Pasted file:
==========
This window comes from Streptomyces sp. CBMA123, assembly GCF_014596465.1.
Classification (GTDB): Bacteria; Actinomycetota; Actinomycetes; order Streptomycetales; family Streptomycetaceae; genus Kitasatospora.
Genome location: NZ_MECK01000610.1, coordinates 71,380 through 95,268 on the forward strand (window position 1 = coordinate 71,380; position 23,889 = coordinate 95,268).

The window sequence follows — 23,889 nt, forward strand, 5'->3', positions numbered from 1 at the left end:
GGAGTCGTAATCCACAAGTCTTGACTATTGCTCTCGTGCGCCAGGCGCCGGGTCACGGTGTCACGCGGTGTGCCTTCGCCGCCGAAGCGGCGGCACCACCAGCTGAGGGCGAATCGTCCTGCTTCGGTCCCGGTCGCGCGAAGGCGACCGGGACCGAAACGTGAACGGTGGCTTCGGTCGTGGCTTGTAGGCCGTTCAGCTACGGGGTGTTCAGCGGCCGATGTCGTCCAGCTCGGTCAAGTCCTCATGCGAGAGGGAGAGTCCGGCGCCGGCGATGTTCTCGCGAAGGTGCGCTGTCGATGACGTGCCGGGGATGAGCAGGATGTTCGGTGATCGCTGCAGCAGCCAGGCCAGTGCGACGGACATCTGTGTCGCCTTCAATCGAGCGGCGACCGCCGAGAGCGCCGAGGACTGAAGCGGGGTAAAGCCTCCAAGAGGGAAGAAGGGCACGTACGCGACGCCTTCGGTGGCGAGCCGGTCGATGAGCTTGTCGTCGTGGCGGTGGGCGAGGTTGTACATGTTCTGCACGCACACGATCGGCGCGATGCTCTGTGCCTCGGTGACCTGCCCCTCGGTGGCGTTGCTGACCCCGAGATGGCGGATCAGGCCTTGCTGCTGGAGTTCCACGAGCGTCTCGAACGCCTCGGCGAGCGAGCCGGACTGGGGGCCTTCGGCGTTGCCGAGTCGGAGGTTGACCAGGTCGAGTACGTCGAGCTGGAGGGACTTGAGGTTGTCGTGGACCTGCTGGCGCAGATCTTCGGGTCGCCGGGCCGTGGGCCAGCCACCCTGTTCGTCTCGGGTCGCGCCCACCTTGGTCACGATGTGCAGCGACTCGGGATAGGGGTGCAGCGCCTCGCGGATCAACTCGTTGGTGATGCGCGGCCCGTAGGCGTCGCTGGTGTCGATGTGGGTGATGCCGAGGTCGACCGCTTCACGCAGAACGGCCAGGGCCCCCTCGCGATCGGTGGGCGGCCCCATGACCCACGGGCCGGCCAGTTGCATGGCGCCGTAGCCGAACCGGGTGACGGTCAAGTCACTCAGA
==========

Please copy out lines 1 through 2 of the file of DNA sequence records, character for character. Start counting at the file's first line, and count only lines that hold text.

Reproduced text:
This window comes from Streptomyces sp. CBMA123, assembly GCF_014596465.1.
Classification (GTDB): Bacteria; Actinomycetota; Actinomycetes; order Streptomycetales; family Streptomycetaceae; genus Kitasatospora.